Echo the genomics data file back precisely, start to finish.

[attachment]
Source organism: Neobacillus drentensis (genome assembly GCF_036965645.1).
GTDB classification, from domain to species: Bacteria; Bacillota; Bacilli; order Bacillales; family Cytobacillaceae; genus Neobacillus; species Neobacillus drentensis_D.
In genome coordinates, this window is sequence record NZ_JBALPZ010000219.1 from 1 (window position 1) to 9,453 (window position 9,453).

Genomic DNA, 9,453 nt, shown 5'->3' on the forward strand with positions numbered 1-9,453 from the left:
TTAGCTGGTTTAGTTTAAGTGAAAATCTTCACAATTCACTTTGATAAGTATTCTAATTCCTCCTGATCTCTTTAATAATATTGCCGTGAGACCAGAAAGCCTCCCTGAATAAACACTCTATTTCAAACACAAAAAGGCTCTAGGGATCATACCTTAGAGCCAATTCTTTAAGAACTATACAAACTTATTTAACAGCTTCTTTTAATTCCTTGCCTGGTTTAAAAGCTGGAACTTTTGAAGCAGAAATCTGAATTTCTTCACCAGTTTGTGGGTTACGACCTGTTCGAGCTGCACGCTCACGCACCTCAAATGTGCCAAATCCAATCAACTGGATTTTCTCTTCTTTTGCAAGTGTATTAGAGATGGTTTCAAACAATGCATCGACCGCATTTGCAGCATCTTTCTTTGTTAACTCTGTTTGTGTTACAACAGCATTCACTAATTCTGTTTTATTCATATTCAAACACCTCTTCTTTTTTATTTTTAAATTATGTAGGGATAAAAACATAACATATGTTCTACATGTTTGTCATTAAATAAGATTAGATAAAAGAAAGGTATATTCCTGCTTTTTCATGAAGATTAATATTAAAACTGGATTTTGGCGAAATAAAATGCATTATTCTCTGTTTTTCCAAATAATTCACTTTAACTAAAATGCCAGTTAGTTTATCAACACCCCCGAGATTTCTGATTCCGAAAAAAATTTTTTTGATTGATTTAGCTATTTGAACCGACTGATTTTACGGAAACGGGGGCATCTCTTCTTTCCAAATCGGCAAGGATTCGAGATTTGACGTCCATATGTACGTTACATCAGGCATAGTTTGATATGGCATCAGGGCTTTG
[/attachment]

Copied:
Source organism: Neobacillus drentensis (genome assembly GCF_036965645.1).
GTDB classification, from domain to species: Bacteria; Bacillota; Bacilli; order Bacillales; family Cytobacillaceae; genus Neobacillus; species Neobacillus drentensis_D.
In genome coordinates, this window is sequence record NZ_JBALPZ010000219.1 from 1 (window position 1) to 9,453 (window position 9,453).

Genomic DNA, 9,453 nt, shown 5'->3' on the forward strand with positions numbered 1-9,453 from the left:
TTAGCTGGTTTAGTTTAAGTGAAAATCTTCACAATTCACTTTGATAAGTATTCTAATTCCTCCTGATCTCTTTAATAATATTGCCGTGAGACCAGAAAGCCTCCCTGAATAAACACTCTATTTCAAACACAAAAAGGCTCTAGGGATCATACCTTAGAGCCAATTCTTTAAGAACTATACAAACTTATTTAACAGCTTCTTTTAATTCCTTGCCTGGTTTAAAAGCTGGAACTTTTGAAGCAGAAATCTGAATTTCTTCACCAGTTTGTGGGTTACGACCTGTTCGAGCTGCACGCTCACGCACCTCAAATGTGCCAAATCCAATCAACTGGATTTTCTCTTCTTTTGCAAGTGTATTAGAGATGGTTTCAAACAATGCATCGACCGCATTTGCAGCATCTTTCTTTGTTAACTCTGTTTGTGTTACAACAGCATTCACTAATTCTGTTTTATTCATATTCAAACACCTCTTCTTTTTTATTTTTAAATTATGTAGGGATAAAAACATAACATATGTTCTACATGTTTGTCATTAAATAAGATTAGATAAAAGAAAGGTATATTCCTGCTTTTTCATGAAGATTAATATTAAAACTGGATTTTGGCGAAATAAAATGCATTATTCTCTGTTTTTCCAAATAATTCACTTTAACTAAAATGCCAGTTAGTTTATCAACACCCCCGAGATTTCTGATTCCGAAAAAAATTTTTTTGATTGATTTAGCTATTTGAACCGACTGATTTTACGGAAACGGGGGCATCTCTTCTTTCCAAATCGGCAAGGATTCGAGATTTGACGTCCATATGTACGTTACATCAGGCATAGTTTGATATGGCATCAGGGCTTTG